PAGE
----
Download this article in .PDF format
This file type includes high resolution graphics and schematics when applicable.
Touch has become a greatly undervalued sense. Six years ago, the iPhone accelerated the move to touchscreen devices. Now we routinely type e-mails and messages on virtual keyboards, yet we’re still often frustrated by miskeyed inputs, accidental touches, and the phone’s attempts to guess what we really meant to type.
There should be a subtlety to touch that removes the need to pay close visual attention to how our fingers or hands move. Think back to texting on an old phone’s keypad, when the key selection was perfect every time, even if the phone did turn “fancy a pint” into “fancy a riot.”
- New Materials Will Replace ITO To Improve Touchscreens
- Design A Lower-Cost Touchscreen
- Design Touchscreen-Based Handheld Systems For Low Power Consumption
With the dominance of touch displays in smart phones and tablets, we need to translate the tangibility of real-world surfaces into the domain of virtual interfaces. Haptic technologies, which deliver touch feedback to the user, can deliver exceptional accuracy and replicate a wide variety of tactile sensations and button presses.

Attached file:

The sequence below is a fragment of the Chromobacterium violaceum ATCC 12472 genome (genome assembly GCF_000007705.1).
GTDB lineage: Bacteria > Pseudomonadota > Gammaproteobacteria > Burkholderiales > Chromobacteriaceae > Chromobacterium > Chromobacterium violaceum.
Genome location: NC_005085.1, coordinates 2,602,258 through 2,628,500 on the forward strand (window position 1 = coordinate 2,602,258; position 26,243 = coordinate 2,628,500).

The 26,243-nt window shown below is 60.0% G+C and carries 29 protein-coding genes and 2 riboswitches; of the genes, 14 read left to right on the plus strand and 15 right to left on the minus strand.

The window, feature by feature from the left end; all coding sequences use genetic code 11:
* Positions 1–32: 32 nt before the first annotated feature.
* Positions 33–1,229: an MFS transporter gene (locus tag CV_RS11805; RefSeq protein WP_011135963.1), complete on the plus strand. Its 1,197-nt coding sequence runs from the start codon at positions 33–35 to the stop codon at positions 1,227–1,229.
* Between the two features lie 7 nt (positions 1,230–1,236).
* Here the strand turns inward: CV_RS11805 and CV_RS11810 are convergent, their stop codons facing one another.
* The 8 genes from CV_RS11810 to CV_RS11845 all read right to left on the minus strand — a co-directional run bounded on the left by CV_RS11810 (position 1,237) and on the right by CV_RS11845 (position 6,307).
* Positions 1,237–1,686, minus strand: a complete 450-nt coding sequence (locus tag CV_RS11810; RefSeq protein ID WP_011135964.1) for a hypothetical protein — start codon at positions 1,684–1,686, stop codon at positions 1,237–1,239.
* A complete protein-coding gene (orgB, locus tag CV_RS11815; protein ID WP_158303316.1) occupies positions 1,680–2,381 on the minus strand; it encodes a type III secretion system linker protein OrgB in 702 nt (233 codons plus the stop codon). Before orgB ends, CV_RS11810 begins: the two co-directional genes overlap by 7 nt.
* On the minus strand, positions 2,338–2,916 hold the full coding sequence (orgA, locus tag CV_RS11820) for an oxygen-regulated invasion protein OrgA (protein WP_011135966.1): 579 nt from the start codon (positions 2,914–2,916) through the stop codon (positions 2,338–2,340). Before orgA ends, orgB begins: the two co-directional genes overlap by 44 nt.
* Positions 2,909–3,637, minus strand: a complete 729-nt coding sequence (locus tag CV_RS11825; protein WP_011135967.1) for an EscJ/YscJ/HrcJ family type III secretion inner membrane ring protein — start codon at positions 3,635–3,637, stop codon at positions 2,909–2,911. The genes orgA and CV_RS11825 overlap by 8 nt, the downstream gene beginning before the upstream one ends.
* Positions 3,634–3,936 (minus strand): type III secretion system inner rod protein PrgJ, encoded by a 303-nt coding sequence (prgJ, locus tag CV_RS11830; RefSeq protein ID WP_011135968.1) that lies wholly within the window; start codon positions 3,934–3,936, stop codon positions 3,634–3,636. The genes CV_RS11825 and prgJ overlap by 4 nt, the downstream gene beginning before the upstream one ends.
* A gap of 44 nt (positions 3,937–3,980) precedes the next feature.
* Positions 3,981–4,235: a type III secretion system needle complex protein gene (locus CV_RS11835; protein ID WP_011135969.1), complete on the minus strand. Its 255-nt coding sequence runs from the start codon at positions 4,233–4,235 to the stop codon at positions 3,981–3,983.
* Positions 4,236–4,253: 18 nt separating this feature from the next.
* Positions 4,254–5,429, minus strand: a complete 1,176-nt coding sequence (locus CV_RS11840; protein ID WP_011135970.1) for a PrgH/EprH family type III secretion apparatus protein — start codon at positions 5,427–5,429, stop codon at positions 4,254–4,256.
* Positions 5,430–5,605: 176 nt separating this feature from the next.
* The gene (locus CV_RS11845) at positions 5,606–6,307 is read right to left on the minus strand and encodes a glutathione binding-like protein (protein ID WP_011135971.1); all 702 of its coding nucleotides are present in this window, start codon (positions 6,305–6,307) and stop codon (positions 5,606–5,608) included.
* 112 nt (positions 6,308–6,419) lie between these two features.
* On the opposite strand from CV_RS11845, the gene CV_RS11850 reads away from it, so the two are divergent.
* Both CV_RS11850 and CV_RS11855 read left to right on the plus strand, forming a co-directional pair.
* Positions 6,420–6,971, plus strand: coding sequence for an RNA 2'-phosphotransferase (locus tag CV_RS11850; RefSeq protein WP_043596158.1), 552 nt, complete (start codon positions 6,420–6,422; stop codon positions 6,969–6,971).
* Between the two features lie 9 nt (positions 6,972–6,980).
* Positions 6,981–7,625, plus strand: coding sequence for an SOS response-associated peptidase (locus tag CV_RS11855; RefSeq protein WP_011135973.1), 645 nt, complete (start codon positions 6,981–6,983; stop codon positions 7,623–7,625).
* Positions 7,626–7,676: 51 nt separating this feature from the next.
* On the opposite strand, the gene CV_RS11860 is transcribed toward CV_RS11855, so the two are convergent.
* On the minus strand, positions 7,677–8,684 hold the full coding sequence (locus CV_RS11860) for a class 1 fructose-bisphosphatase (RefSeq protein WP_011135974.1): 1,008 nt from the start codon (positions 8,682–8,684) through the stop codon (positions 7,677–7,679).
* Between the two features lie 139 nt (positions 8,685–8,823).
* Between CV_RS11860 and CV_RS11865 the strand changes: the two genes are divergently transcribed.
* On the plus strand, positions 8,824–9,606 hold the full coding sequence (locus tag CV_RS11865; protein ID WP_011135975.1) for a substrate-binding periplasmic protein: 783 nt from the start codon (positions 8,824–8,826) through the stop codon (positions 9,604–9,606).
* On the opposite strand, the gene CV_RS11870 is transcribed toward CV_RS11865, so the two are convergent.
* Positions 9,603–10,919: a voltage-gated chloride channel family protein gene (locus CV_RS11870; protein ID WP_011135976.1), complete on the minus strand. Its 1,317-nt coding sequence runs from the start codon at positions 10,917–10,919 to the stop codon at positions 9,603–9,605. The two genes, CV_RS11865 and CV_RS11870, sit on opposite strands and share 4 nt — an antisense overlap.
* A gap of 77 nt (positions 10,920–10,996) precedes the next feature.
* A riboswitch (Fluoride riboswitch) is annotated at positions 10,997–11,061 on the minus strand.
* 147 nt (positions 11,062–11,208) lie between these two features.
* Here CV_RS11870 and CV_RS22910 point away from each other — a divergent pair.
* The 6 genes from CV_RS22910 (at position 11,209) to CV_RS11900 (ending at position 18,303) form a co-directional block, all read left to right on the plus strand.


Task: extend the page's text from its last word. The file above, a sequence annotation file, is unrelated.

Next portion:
However, the industry is still in the earliest stages of deploying haptics, providing rather raw and unsophisticated sensations that poorly address the way our senses interpret the fusion of sensory inputs—touch, sound, and visual. Fortunately, great leaps are being taken in the understanding of human multi-sensory fusion, and engineering solutions can provide truly lifelike tactile response.
Table of Contents
- First-Generation Haptics
- Second-Generation Haptics
- Third-Generation Haptics
- Haptic Technologies
- The Future: Fourth-Generation Haptics
I’ll ignore Alexander Graham-Bell’s vibrating phone and skip ahead to the mid-1990s with phones like the Motorola StarTAC (Fig. 1).
Realizing that users did not want to disturb others during meetings but still wanted to be aware of incoming phone calls and text messages, manufacturers added an off-center mass on a motor called an eccentric rotating mass (ERM) to vibrate the device more or less silently—unless it’s on a table, obviously.
Although the vibration alarm is useful for alerting users to a call, the range of sensations it can produce is limited since it has a strong resonant frequency and vibrates the whole device. This form is still in use in many handsets, though, and all that can be done to disguise how it’s a spinning weight is to modulate the duty cycle to create signal variance.
But vibrating the entire device enclosure has limitations, not least in terms of power consumption, which is high due to the energy required to shake the mass of the entire device and increases with device size.